Cookie policy: This site uses cookies (small files stored on your computer) to simplify and improve your experience of this website. Cookies are small text files stored on the device you are using to access this website. For more information please take a look at our terms and conditions. Some parts of the site may not work properly if you choose not to accept cookies.

Join

Subscribe or Register

Existing user? Login

Public health

‘Sugar smart’ public health campaign targets children’s sugar intake

A smart phone app that shows users the sugar content of over 75,000 food and drink products has been launched as part of a national public health campaign in England. Image of the campaign pictured

Source: Public Health England / Department of Health

The ‘Sugar smart’ campaign is being promoted under the Change4Life banner

A smartphone app that shows users the sugar content of more than 75,000 food and drink products has been launched as part of a national public health campaign in England.

The ‘Sugar smart’ campaign by Public Health England (PHE) aims to help parents understand the sugar content of the food and drinks they give to their children and provides tips on how to cut down on sugar. The campaign also includes a minute-long video that warns parents that sugar can cause serious tooth decay — the most common reason children are admitted to hospital — and increase the risk of developing type 2 diabetes, heart disease and some cancers in adulthood.

The initiative, promoted under the Change4Life banner, kicks off with an advertising campaign on 4 January 2015. Five million ‘Sugar smart’ packs will be distributed to primary school age children and a national roadshow is planned. Information about the campaign — including access to the app — is available on the Change4Life website.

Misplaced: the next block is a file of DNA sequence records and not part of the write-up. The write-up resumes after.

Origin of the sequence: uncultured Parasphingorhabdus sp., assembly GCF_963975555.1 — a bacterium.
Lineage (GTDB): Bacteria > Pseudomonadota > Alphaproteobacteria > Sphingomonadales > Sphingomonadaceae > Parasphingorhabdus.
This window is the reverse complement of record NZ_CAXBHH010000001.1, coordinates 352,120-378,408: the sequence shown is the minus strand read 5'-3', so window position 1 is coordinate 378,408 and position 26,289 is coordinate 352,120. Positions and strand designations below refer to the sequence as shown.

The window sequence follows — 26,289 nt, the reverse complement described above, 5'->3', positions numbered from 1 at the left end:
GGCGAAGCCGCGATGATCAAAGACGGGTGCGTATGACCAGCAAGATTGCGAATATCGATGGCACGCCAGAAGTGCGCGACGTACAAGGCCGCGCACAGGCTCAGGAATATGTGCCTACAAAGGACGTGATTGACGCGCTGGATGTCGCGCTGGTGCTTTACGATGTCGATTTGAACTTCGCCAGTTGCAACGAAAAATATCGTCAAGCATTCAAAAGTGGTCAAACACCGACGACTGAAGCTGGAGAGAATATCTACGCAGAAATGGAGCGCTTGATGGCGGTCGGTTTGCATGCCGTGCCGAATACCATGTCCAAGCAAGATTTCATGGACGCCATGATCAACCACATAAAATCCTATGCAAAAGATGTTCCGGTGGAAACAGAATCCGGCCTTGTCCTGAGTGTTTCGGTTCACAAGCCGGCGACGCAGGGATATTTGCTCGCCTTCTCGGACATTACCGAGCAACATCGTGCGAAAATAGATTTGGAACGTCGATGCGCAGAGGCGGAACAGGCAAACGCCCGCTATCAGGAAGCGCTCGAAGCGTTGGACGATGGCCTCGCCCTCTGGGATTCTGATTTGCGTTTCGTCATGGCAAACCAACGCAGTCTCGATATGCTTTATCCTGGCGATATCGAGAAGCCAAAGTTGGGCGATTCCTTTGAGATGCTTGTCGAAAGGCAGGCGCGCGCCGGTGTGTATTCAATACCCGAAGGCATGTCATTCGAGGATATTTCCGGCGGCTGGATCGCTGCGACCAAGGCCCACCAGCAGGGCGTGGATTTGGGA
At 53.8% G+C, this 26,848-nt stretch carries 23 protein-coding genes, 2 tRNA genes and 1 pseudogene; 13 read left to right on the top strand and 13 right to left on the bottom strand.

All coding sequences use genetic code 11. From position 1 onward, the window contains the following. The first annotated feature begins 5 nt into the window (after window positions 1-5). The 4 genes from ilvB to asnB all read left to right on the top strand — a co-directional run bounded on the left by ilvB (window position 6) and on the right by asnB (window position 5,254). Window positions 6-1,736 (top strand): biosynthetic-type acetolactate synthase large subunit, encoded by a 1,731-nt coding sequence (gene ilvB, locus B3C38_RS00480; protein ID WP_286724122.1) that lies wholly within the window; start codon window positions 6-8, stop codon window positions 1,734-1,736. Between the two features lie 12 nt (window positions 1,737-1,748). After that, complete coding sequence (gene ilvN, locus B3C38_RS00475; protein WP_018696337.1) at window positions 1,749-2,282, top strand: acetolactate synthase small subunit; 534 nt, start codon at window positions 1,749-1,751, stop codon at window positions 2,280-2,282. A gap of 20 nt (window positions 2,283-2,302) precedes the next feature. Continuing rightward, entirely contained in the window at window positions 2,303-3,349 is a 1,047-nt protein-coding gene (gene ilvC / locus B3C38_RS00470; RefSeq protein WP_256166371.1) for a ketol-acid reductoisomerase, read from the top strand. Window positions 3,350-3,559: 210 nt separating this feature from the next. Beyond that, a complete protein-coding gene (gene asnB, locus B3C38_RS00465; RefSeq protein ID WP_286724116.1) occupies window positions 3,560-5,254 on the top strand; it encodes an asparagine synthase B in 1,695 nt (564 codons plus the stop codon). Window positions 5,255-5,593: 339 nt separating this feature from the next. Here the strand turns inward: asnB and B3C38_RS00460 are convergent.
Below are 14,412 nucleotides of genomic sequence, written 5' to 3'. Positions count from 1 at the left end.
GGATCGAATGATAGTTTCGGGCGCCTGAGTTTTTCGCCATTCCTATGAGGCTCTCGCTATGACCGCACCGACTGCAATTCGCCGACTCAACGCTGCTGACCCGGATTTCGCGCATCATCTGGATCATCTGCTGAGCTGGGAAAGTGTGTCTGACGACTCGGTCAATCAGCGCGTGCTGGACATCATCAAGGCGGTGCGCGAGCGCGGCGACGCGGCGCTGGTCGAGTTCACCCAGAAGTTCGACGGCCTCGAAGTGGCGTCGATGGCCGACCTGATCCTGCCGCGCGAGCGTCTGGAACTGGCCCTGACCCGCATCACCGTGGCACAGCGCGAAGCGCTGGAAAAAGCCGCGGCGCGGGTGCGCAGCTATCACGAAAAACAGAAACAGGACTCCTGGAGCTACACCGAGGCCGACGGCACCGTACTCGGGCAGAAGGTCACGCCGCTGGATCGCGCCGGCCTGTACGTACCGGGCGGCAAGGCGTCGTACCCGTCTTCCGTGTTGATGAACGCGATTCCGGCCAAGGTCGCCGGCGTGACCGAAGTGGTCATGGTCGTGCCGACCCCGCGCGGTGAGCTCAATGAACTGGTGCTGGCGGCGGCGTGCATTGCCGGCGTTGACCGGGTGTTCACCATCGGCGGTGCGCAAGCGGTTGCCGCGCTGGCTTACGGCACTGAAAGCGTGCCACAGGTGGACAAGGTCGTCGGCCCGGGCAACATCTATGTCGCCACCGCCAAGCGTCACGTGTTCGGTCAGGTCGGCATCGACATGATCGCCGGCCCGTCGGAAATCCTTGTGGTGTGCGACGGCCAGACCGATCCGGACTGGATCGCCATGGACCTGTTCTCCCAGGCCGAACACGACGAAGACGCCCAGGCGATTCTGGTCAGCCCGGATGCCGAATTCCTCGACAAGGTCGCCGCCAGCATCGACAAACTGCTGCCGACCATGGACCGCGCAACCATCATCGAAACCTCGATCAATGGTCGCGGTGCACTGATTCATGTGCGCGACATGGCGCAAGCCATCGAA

According to PHE, on average children aged between four and ten years each consume the equivalent of more than 5,500 sugar cubes annually, which together weigh around 22kg. PHE recommends a daily maximum of 19g of sugar — equal to five sugar cubes — for children aged four to six years, rising to 24g for seven to ten year olds and 30g for children aged over 11 years.

“Children are having too much sugar; three times the maximum recommended amount,” says Alison Tedstone, PHE’s chief nutritionist. “Our easy-to-use app will help parents see exactly where the sugar in their children’s diet is coming from, so they can make informed choices about what to cut down on.”

Citation: The Pharmaceutical Journal DOI: 10.1211/PJ.2016.20200374

Have your say

For commenting, please login or register as a user and agree to our Community Guidelines. You will be re-directed back to this page where you will have the ability to comment.

Recommended from Pharmaceutical Press

Search an extensive range of the world’s most trusted resources

Powered by MedicinesComplete
  • Print
  • Share
  • Comment
  • Save
  • Print Friendly Version of this pagePrint Get a PDF version of this webpagePDF

Supplementary images

  • A smart phone app that shows users the sugar content of over 75,000 food and drink products has been launched as part of a national public health campaign in England. Image of the campaign pictured

Newsletter Sign-up

Want to keep up with the latest news, comment and CPD articles in pharmacy and science? Subscribe to our free alerts.